What are Hox genes?

A family of genes that specify the anterior/posterior axis and segment identity of metazoan organisms during early embryonic development which produce regulatory transcription factors


How did Hox genes arise?

Gene duplication


What is the immunoglobulin superfamily?

A large and functionally diverse group of proteins that share a common structural feature, the immunoglobulin fold
The fold can interact with other Ig folds to form dimeric molecules, display an enormous diversity of recognition sites and resist proteolysis in the blood


What is site-specific recombination?

Rag1 and Rag2 enzymes catalyse reactions that result in a single V, D and J segment. They are combined and the others are excised. Different combinations lead to increased diversity


What are transposable elements?

DNA segments that transpose themselves


Describe what happens when transposition occurs to an already replicated recipient site

Transposition occurs to the opposite strand leaving a vacant donor site
Replication is completed
Vacant donor strand remains on one strand
No net increase in number of Ac elements


Describe what happens when transposition occurs to an unreplicated recipient site

Transposition occurs to parental strand before replication fork
Completion of replication
Net increase in number of Ac elements


Name the 4 classes of transposons

Long Terminal Repeat retrotransposons
DNA transposons


What is simple transposition?

Cut and paste
Bacteria and eukarya


What is replicative transposition?

Copy and paste


What is retrotransposition?

Common in eukarya


Where are direct repeats?

Found within the host DNA


Where are inverted repeats?

At the ends of most transposable elements


Describe the structure of a transposon

Inverted repeats at the ends
Encode transposase to recognise inverted repeats


How does transposase work?

Cuts at the borders between the transposon and the adjacent genomic DNA and also helps the excised transposon integrate at a new site


How are direct repeats created?

Transposase enzyme recognises inverted repeats and catalyses removal of the TE from it's original site
Transposase brings together the inverted repeats
Transposase cleaves target DNA sequence at staggered recognition sites
Repeats created in the same direction and repeated at both ends of element therefore direct repeats


How does replicative transposition work?

Transposase catalyses movement of DNA strand carrying the TE to a new recipient site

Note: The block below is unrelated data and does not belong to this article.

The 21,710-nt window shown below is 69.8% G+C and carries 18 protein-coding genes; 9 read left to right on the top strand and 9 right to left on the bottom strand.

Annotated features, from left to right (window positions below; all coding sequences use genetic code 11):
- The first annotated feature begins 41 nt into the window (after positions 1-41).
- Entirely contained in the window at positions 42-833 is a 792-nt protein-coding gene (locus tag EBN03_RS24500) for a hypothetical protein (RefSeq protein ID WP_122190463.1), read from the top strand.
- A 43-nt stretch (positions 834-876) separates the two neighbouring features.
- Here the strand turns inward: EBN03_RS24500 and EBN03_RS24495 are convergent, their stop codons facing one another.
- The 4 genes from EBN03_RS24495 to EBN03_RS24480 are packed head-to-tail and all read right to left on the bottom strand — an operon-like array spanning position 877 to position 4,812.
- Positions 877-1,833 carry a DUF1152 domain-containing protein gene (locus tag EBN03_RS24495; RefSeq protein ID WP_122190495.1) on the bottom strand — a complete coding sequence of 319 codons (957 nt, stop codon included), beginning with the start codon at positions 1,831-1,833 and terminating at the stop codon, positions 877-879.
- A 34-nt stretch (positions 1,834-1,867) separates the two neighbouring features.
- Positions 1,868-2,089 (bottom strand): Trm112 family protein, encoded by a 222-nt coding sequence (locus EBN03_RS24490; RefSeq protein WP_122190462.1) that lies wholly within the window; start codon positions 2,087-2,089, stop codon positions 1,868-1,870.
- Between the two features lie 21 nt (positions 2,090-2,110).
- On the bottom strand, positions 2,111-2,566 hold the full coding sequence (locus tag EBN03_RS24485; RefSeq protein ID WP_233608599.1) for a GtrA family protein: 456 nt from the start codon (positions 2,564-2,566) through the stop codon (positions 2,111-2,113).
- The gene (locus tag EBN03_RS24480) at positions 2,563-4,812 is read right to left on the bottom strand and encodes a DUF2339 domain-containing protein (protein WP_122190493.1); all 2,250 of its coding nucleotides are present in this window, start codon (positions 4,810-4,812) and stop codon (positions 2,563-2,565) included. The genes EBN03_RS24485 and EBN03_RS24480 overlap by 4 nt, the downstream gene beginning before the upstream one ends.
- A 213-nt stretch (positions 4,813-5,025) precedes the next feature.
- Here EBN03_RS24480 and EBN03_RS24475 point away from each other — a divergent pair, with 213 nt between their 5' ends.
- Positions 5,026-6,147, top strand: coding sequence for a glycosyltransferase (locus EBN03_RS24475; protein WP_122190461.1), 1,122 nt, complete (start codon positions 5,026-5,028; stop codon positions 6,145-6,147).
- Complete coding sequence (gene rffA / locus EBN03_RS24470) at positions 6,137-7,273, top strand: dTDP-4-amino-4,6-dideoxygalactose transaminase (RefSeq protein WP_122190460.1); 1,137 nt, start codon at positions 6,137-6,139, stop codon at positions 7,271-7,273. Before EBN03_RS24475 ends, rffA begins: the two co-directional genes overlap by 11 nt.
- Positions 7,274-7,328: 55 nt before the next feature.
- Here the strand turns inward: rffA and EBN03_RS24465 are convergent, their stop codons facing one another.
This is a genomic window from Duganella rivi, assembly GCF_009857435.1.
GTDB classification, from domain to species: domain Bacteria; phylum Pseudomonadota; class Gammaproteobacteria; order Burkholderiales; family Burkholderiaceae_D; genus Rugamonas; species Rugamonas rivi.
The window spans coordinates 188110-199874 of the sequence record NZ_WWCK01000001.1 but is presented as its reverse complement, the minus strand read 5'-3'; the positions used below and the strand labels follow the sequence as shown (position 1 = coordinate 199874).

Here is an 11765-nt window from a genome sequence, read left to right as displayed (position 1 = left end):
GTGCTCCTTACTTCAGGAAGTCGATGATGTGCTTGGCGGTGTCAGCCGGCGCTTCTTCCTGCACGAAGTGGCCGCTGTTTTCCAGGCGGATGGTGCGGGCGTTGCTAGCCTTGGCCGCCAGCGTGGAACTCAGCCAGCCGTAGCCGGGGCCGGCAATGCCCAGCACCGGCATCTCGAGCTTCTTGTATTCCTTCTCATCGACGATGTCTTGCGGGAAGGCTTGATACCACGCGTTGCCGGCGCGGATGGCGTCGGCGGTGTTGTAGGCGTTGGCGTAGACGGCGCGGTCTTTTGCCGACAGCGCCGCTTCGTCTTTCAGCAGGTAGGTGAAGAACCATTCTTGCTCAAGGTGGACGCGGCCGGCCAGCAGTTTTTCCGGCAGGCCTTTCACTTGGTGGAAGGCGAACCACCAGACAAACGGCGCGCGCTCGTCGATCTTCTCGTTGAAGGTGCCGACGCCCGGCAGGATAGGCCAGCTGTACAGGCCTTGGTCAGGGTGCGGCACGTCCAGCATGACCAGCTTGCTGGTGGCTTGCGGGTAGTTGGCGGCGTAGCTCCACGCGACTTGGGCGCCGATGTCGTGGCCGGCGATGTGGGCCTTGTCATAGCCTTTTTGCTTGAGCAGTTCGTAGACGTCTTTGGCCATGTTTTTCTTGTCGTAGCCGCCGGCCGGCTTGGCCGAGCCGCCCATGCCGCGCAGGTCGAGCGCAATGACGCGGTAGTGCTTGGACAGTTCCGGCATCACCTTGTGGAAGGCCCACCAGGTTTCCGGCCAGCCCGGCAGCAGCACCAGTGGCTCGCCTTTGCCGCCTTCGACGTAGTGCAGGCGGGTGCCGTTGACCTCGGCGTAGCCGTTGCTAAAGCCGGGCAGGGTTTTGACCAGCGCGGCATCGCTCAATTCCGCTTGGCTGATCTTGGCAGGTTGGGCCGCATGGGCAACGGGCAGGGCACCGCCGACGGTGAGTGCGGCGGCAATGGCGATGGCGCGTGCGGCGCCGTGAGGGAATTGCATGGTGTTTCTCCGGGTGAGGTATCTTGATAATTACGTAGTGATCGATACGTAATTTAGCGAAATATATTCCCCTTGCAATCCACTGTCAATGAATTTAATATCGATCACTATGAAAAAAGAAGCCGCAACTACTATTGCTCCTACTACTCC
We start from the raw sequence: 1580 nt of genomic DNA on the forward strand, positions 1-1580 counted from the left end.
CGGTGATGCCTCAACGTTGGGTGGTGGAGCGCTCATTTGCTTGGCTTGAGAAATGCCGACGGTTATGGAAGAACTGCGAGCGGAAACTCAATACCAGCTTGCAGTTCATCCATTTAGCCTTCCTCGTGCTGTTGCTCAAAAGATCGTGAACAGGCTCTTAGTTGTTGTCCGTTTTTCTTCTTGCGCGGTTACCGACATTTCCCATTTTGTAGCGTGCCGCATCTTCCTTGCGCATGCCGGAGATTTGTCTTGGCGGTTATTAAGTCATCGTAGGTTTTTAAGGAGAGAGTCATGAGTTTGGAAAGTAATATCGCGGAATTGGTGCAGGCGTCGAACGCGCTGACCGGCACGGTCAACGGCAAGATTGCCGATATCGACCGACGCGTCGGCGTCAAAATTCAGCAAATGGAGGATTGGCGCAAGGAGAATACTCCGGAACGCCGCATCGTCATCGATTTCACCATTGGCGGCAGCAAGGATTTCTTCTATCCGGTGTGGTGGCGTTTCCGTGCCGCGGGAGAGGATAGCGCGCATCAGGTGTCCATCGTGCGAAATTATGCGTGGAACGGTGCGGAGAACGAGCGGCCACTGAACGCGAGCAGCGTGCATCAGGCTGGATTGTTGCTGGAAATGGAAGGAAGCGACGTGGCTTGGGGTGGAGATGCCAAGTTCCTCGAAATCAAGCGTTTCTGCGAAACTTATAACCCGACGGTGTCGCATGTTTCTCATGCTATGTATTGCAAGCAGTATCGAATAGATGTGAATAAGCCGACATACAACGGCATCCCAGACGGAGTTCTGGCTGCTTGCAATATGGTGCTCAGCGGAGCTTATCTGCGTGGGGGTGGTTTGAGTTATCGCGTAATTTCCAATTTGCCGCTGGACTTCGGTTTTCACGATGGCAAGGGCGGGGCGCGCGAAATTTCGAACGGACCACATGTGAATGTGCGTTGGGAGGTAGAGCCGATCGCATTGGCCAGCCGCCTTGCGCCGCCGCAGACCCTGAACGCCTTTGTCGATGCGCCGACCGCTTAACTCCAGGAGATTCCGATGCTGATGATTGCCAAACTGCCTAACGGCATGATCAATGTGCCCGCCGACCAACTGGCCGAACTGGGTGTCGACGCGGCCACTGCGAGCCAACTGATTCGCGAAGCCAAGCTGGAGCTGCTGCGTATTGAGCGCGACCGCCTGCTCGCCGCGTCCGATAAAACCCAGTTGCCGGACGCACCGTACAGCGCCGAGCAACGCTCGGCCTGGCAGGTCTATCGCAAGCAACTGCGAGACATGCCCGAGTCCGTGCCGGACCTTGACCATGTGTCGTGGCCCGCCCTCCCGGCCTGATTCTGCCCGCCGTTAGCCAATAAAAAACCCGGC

Gap repair synthesis at the previous and new sites produces two double stranded elements with circular molecules known as cointergrant
Resolvase separates cointergrant into two separate structures each containing a TE


What is the selfish DNA hypothesis?

TE's exist because they contain the characteristics that allow them to multiply within the host cell DNA therefore resembling parasites because they offer no selective advantage to the host


What are some possible advantages to transposition?

Promote exon shuffling
Promote gene duplication
New gene combinations
New innovative gene functions
Success of evolutionary lineage


How is methylation releated to transposition?

When DNA is methylated, transposition is inhibited meaning just after fertilisation is when most transposition occurs giving way to 'spontaneous' mutations


Describe LINEs

1-5 kb in length
20 - 30k copies per genome
Probably the source of LTR transposons and retroviruses
Reverse transcriptase encoding region on the transcript is translated into an enzyme that preferentially associates with and uses the transcript it came from as a template to produce LINE cDNA
RT often stops before it has made a full length DNA copy of the RNA transcript. cDNA is incomplete and forms a second strand which is integrated back into the genome but is dormant


Describe SINEs

Less than 500 bp length
Can disperse throughtout genome
Evolved from small cellular RNA species
Form hairpin loops, RT recognises loop as a primer for elongation


How are human diseases related to transposons?

Retrotransposons can induce mutations by inserting near or within genes. A retrotransposon induced mutation is relatively stable because the sequence at the site of insertion is retained
As multiple copies of the elements build up the potential for unequal crossing over increases leading to disease